How Minneapolis policing changed during a historic summer of turmoil
Minneapolis police say there has been no deliberate slowdown in responding to 911 calls since George Floyd's death, yet concerns from residents, advocates and lawmakers linger as summer draws to a close.
A Star Tribune analysis of Minneapolis Police Department daily call volume shows significant changes in its response – all while challenges of elevated violence, staffing issues, budgetary holes, widespread criticism and a global pandemic took a toll on the department’s resources and shifted its attention.
Typically, police activity rises with summertime crime waves, but this year saw less energy poured into everyday policing. Riots, shootings and homicides resulted in cops simultaneously tackling more violent crimes while responding to fewer calls overall.
Here are some of the key ways policing changed over the last few months.
Staffing shortages, decreased activity
Service calls for police response either through 911 or other dispatches noticeably declined since the unrest that rocked Minneapolis ended, in part underscoring the department's staffing and budgetary problems. After Floyd's death, the force lost more than 10 percent of its officers through resignation, termination, retirement or medical leave – and could shed more employees by year’s end.
Recorded police activity fell around 30 percent in each June, July and August compared to a year earlier. Activity was also down compared to April of this year, bucking the typical escalation in summer crime response Minneapolis often sees.
A separate analysis of various police and crime measurements tracked by the city shows some of these trends continued after Downtown Minneapolis riots in late August and into September.
Even considering citywide and nationwide declines in crime rates and police calls over the years, these dropoffs are more stark. Police activity similarly slowed after Jamar Clark was killed by a Minneapolis police officer in 2015, despite violent crime persisting in that incident's aftermath.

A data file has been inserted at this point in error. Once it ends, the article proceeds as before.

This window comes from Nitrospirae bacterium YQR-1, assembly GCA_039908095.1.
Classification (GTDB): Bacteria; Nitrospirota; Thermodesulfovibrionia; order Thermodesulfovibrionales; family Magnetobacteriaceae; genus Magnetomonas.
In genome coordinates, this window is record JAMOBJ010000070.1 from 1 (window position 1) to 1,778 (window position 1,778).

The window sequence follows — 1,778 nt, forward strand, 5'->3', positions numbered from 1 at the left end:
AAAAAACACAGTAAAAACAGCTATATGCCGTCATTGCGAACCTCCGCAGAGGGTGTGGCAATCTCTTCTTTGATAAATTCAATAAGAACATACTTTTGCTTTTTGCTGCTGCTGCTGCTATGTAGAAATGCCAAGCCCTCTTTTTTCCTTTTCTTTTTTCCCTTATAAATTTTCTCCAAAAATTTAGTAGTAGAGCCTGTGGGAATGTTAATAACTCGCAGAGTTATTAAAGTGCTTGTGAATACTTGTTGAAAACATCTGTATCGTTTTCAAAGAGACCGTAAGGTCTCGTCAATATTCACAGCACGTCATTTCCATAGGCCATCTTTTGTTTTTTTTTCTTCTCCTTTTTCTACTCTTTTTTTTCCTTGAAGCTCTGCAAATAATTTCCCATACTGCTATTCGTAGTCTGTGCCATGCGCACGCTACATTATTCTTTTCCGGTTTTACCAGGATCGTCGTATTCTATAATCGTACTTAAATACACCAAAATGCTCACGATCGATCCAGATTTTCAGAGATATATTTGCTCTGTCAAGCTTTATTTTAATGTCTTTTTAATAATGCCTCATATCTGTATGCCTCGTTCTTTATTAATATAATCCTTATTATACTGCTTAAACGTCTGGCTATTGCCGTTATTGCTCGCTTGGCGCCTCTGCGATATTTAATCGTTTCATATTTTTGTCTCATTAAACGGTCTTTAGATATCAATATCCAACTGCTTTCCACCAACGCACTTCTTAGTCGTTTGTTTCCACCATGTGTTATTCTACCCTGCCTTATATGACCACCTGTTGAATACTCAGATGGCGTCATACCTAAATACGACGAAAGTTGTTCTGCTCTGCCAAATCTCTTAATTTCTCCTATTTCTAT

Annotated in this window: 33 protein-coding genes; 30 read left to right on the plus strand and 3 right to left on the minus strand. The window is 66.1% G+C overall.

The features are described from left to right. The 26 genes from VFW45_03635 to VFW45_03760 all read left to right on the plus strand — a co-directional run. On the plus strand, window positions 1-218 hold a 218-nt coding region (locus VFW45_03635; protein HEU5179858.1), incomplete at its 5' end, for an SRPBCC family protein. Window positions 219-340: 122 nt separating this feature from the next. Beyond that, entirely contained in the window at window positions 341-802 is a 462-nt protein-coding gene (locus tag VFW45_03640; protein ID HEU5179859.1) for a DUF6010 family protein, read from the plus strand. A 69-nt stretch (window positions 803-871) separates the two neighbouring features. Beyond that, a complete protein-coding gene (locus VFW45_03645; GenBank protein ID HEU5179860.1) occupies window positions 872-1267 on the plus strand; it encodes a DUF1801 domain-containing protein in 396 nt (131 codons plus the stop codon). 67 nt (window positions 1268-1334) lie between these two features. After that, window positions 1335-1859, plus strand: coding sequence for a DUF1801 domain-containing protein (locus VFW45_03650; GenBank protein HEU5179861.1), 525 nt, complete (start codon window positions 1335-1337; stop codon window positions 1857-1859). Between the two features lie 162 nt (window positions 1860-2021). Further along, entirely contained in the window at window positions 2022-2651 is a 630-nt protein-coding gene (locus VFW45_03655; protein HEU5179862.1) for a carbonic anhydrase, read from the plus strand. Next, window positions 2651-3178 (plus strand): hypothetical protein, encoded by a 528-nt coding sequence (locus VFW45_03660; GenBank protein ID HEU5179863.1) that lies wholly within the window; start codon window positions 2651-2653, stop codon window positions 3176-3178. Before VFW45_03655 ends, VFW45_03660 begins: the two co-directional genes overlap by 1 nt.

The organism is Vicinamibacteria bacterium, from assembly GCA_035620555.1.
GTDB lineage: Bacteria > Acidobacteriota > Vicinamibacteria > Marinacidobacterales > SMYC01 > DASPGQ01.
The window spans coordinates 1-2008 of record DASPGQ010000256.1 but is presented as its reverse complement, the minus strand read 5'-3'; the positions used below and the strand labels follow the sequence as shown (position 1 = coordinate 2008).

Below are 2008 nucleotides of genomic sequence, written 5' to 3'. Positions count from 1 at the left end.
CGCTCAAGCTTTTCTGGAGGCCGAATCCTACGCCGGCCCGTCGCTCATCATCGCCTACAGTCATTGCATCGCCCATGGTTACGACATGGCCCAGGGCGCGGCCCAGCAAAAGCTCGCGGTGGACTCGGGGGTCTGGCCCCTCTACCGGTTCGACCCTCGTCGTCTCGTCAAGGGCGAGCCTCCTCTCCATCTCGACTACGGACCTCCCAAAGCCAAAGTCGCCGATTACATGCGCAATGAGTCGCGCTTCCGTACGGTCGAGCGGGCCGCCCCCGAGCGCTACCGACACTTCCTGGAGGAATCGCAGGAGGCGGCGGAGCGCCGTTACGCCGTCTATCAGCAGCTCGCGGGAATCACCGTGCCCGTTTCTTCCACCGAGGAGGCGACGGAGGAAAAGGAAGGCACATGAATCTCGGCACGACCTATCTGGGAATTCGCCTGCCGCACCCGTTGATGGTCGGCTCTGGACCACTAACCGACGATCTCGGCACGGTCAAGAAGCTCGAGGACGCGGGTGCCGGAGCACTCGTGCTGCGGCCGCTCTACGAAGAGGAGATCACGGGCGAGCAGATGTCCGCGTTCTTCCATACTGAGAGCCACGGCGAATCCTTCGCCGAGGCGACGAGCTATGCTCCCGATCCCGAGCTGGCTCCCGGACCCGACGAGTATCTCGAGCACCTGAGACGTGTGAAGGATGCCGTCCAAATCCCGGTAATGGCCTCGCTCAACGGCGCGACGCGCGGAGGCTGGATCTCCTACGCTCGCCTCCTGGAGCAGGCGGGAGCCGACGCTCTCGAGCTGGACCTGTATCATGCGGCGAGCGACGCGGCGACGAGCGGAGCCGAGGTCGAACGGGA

Dr. Ronal Serpas, a criminal justice professor at Loyola University New Orleans who spent 34 years in law enforcement, attributes such declines to a “hangover effect” that often follows a high-profile police killing, like in Ferguson, Missouri in 2014.
Overtime hours worked, officers being reshuffled and squad car staging could also affect what the department handles. For months after the Third Precinct was burned in South Minneapolis, for instance, patrol cars staged at the Minneapolis Convention Center.
“For the many days following the death of Mr. Floyd, a significant percentage of the police department was likely taken away from its normal proactive duties,” Serpas said.
More reactive, less proactive
Those logistical challenges, the ongoing pandemic and surges in violence appeared to shift the focus of Minneapolis police, making the department more reactive than proactive.
This summer, gunfire reports increased by considerable magnitudes and violent crime jumped overall, with the city reaching 56 murders before Labor Day. Renewed rioting after a homicide suspect killed himself on Nicollet Mall led to another round of curfews and the return of the National Guard.